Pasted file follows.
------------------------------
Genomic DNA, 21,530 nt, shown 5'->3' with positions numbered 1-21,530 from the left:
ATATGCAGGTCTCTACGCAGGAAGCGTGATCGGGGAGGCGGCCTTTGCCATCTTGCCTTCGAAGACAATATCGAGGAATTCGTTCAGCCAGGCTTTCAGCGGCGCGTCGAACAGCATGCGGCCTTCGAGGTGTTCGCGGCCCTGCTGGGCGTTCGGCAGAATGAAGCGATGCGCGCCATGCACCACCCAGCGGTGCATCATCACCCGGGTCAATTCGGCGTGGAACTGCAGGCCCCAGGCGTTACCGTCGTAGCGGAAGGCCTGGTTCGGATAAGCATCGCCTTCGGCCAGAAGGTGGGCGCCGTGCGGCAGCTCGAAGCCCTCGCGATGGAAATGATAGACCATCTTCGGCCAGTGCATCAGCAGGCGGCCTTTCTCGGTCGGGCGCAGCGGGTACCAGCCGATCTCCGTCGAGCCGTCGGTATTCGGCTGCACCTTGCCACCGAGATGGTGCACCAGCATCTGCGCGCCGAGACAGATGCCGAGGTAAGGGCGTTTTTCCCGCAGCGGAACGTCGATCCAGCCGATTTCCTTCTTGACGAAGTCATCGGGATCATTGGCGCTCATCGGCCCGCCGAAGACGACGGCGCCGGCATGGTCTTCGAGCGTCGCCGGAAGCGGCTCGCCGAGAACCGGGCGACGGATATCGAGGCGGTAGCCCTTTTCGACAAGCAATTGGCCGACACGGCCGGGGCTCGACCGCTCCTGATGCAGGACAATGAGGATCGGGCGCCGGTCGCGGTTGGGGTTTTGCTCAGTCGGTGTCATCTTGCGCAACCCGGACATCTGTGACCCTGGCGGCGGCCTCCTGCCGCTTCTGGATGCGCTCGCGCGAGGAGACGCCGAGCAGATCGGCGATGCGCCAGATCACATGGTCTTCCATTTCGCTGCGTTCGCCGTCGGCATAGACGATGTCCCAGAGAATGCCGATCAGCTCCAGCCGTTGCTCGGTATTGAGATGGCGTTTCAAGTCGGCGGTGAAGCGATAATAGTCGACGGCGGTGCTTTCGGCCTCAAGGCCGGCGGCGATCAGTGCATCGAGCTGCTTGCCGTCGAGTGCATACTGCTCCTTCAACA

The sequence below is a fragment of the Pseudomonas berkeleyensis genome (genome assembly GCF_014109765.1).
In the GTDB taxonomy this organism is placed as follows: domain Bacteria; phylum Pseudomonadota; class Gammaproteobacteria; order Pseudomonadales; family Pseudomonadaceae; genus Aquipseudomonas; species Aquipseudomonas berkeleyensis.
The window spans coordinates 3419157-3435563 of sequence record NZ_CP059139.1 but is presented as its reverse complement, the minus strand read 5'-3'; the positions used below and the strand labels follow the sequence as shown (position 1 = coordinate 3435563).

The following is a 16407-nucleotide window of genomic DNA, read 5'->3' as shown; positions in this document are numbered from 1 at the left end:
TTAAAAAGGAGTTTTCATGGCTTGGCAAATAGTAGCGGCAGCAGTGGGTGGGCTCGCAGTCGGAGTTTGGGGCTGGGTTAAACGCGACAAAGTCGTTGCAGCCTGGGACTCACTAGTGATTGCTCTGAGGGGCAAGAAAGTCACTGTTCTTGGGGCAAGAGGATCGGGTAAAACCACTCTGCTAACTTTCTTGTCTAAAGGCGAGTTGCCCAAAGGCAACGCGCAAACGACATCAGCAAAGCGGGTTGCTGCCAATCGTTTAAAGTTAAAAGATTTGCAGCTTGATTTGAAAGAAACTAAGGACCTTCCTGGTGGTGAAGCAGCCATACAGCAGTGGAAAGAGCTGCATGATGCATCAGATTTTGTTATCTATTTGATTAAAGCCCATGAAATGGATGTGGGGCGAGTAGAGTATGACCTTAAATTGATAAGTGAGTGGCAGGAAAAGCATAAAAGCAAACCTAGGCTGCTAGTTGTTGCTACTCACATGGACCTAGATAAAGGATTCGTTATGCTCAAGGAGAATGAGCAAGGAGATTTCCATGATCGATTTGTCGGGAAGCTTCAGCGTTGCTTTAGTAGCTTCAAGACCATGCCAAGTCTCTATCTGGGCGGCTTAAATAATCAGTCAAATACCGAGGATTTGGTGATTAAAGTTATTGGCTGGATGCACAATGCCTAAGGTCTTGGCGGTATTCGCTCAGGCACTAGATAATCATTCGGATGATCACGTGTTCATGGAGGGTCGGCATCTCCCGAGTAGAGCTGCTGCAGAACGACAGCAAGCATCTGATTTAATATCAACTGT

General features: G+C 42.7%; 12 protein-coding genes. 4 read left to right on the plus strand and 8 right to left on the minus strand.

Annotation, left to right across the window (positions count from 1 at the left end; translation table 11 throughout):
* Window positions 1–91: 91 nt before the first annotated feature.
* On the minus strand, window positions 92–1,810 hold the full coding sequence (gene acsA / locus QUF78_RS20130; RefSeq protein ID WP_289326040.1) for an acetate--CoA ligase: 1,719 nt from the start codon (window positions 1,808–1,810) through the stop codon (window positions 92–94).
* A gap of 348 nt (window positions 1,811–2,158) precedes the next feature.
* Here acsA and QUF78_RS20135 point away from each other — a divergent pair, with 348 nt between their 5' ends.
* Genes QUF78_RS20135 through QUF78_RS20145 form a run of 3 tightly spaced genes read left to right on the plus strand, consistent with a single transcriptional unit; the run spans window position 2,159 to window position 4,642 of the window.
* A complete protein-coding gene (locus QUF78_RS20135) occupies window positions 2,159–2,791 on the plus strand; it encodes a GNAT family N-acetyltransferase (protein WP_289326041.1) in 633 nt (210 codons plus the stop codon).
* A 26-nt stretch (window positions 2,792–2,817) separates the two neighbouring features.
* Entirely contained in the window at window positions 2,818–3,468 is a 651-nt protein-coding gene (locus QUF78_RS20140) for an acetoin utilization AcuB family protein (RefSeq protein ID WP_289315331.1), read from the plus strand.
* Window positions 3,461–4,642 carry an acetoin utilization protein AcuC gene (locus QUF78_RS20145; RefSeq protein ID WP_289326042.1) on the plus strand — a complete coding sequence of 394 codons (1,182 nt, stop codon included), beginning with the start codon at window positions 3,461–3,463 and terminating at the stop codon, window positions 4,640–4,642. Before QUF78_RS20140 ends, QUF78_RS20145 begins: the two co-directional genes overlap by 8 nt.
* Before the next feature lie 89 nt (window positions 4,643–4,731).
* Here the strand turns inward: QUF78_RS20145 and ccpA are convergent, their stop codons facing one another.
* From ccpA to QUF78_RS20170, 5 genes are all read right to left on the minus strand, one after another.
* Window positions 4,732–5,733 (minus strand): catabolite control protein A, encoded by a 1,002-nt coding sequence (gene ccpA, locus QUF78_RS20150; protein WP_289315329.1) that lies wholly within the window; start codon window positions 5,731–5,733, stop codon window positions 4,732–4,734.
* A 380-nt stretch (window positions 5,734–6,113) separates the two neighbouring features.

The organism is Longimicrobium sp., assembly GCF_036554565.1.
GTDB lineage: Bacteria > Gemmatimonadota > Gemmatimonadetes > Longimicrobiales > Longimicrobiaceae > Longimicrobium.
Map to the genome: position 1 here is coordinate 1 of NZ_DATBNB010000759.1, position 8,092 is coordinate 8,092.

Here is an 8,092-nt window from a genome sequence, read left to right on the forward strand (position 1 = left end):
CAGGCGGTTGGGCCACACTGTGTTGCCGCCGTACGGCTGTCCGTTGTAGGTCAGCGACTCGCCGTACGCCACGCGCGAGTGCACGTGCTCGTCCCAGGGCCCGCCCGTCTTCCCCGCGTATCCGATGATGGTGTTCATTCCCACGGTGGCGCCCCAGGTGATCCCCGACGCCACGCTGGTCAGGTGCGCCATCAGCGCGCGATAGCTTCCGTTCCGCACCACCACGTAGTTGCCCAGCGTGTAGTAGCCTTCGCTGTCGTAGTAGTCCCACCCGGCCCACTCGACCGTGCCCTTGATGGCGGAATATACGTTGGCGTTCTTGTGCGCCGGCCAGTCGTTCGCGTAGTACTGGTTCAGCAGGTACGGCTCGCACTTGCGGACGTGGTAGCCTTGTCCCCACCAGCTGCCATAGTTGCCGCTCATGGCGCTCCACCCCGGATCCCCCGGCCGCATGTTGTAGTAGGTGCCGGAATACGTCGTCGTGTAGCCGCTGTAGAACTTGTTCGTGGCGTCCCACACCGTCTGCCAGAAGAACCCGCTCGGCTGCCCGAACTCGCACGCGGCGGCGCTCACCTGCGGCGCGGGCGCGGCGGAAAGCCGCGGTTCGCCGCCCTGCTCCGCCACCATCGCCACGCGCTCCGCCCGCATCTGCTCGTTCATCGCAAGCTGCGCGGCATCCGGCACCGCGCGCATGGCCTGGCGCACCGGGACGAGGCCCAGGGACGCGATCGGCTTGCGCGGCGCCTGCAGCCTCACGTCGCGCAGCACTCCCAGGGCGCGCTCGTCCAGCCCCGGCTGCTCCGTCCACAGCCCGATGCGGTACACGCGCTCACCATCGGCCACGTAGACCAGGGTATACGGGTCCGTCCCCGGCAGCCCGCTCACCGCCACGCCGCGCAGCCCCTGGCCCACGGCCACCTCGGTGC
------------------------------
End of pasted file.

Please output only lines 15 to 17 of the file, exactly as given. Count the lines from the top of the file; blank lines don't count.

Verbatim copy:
* A complete protein-coding gene (locus QUF78_RS20135) occupies window positions 2,159–2,791 on the plus strand; it encodes a GNAT family N-acetyltransferase (protein WP_289326041.1) in 633 nt (210 codons plus the stop codon).
* A 26-nt stretch (window positions 2,792–2,817) separates the two neighbouring features.
* Entirely contained in the window at window positions 2,818–3,468 is a 651-nt protein-coding gene (locus QUF78_RS20140) for an acetoin utilization AcuB family protein (RefSeq protein ID WP_289315331.1), read from the plus strand.